Sunday, June 5, 2011

I Don't Like Martyrs

I really don't like martyrs.


I recently read a classic Mary Balogh (I won't mention which one because I want to discuss the ending, but you can email me [Magdalen (at) MagdalenBraden.com] if you just have to know the title) where there were two things keeping the hero and heroine apart: a rather flimsy confusion about what "in love" means and the fact that he had a commitment to another female.

This is a Regency romance, so the commitment was rather of the "I've spoken to her father about possibly at a later date seeking his permission to approach her on the question of whether she might like to marry me" combined with "my mother and her grandparents are certain it will be a great match."  Which is hardly grounds for a breach of contract suit, but that's not the point.

The point is that the young woman in question Has Expectations and if the hero reneges on those Expectations, he will be a cad and she might be heartbroken.  So the fact that he's wildly attracted to, and might be in love with, another woman is irrelevant.

I could discuss whether it's ever a good idea to marry a woman when you love another, but that's actually a morally debatable matter and much more subtle than the pretty obvious point I want to make here.  But if you're interested in that subtler issue, I recommend Pamela Morsi's The Bikini Car Wash, which has a nice subplot on this topic.

Here's what irked me about the Mary Balogh book -- the hero and heroine couldn't be together until the young woman to whom the hero had an attenuated commitment was safely paired off with her convenient secret love.  The whole business was absurd to the point of lunacy: Young Woman just happens to have feelings for her second cousin who just happens to be the Heir Presumptive to her maternal grandfather's title and estate and who just happens to have feelings for Young Woman.  Seriously?  In any rational scenario, the grandparents would have had these two married off as soon as Young Woman was of age.  (Downton Abbey, anyone?)

But because these poor secondary characters have to keep our hero and heroine apart by any means possible, the entire denouement takes FOREVER and strains credulity to a breaking point.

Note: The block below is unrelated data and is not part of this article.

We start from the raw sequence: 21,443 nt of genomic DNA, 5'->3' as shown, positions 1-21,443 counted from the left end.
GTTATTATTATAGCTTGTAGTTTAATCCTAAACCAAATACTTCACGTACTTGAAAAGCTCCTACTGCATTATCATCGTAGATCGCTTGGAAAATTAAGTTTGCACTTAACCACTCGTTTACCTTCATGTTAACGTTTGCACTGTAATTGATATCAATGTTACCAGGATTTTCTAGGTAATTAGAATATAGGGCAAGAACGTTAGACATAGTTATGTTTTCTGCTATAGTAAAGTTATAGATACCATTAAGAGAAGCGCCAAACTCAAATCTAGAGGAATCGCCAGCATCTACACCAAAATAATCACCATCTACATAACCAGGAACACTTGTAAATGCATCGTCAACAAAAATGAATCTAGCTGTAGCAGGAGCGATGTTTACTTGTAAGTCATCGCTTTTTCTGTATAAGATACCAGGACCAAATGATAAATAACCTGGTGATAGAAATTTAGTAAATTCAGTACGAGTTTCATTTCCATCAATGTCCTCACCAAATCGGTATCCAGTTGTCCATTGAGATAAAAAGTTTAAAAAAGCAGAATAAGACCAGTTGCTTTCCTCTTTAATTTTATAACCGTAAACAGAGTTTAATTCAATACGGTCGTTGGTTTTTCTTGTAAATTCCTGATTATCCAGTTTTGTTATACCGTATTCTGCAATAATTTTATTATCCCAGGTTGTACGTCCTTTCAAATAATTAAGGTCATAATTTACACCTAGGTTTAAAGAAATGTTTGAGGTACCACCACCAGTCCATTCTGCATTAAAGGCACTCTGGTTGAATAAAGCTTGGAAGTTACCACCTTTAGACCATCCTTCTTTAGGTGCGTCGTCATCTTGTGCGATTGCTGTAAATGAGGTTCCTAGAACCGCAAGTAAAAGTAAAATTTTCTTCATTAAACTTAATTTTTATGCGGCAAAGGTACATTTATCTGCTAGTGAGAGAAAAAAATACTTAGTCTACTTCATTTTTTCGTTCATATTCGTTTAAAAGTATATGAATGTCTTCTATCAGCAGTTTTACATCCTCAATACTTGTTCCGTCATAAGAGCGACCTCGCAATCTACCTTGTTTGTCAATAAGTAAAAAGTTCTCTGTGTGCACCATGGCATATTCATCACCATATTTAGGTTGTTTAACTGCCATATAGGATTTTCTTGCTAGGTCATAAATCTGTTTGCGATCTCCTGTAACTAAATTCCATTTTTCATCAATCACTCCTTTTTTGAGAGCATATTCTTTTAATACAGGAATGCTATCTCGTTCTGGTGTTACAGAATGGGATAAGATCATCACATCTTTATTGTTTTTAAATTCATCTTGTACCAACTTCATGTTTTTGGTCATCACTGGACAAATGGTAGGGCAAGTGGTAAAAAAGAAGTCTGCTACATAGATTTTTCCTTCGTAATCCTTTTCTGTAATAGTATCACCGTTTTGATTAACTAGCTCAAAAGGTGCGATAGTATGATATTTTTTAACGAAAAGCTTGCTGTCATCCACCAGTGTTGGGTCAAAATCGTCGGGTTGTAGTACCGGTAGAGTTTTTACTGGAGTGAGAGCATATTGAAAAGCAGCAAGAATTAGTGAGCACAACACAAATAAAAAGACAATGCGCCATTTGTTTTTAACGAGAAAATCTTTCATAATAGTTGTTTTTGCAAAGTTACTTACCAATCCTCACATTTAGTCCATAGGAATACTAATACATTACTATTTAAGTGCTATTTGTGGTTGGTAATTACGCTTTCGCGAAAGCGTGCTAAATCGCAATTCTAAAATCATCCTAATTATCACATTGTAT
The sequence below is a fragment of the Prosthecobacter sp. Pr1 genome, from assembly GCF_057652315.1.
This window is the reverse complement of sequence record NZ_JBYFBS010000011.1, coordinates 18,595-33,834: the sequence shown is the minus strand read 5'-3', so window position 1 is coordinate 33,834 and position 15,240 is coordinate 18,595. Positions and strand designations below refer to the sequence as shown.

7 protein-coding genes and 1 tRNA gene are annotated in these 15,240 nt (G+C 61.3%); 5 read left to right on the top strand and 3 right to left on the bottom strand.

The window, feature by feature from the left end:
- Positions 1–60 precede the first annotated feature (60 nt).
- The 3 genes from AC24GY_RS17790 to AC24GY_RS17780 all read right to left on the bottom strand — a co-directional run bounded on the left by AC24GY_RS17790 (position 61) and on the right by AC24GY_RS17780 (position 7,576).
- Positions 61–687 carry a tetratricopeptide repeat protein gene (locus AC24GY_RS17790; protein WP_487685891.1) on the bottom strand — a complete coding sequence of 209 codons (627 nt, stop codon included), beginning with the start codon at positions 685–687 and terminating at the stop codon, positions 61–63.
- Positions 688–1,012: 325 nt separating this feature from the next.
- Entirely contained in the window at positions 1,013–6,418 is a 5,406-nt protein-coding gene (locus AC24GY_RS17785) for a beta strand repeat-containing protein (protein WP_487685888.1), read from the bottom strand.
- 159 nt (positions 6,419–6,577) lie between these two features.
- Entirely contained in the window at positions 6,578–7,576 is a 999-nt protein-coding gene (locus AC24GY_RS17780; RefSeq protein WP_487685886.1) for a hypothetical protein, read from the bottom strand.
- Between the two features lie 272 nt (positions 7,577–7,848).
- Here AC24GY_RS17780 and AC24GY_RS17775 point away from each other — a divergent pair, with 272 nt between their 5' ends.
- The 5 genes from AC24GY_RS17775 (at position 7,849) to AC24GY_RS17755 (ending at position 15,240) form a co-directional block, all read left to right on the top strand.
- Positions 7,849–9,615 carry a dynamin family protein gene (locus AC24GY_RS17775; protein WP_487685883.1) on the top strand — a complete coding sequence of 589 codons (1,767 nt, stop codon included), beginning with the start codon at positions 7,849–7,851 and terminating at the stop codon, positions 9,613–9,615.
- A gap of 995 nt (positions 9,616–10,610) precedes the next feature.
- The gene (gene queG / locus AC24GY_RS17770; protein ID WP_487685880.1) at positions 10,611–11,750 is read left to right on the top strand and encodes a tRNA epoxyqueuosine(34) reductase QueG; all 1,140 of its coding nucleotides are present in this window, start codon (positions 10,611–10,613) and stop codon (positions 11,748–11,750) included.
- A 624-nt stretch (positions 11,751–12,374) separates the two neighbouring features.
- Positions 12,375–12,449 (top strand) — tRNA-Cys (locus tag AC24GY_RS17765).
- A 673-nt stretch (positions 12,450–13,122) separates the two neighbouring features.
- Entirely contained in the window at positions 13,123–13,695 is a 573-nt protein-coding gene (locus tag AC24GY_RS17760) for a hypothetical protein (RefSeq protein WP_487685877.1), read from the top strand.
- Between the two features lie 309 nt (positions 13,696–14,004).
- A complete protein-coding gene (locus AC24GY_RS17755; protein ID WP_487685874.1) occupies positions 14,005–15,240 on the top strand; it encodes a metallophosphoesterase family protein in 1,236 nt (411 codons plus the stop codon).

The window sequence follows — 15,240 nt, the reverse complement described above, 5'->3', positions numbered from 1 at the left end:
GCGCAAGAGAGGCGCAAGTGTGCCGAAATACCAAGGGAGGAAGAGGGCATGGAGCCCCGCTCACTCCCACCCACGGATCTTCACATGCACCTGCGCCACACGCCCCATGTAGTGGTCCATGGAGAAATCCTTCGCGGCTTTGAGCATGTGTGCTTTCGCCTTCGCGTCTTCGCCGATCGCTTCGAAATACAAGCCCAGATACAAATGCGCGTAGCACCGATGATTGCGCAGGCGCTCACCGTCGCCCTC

Whew!  Glad I got that off my chest.

I don't understand the compulsion for authors to ensure that every "other woman" short of a true villainess is happily paired off by the end of the book.

Betty Neels often let her heroes make the mistake of assuming that they had to marry someone, and that beanpole female wearing an orange lamé jumpsuit that's cut too low to suit her flat bosom seemed just the ticket.  These engagements, as well as indicting the hero's intelligence, could only end with the Veronica (the The Uncrushable Jersey Dress name for the generic other woman, as per Archie Comics) happily paired off with some distasteful academic or rich American.  (Exceptions were made where a specific Veronica had attempted a felony, such as engineering an accident to befall the heroine...those Veronicas could be banished sans happy ending.)

I doubt authors do this because they love all their female characters equally.  In the Mary Balogh, the Young Woman is a bit of a wet blanket, mopey and not fun to be around.  Betty Neels' Veronicas are universally unpleasant, either thoughtlessly or purposefully rude to the heroine.

At least in the Mary Balogh romance, the hero has a cultural expectation of being faithful to Young Woman although it wouldn't have been hard for him to suggest to YW's grandfather that now that they'd spent some time together maybe YW would be happier with ... that Heir Apparent standing over there!  Betty Neels' heroes are often actually engaged to the Veronica, but modern-day engagements can be broken rather more easily.  Still, each of her heroes seems to wait until some other guy shows up to take the Veronica off his hands.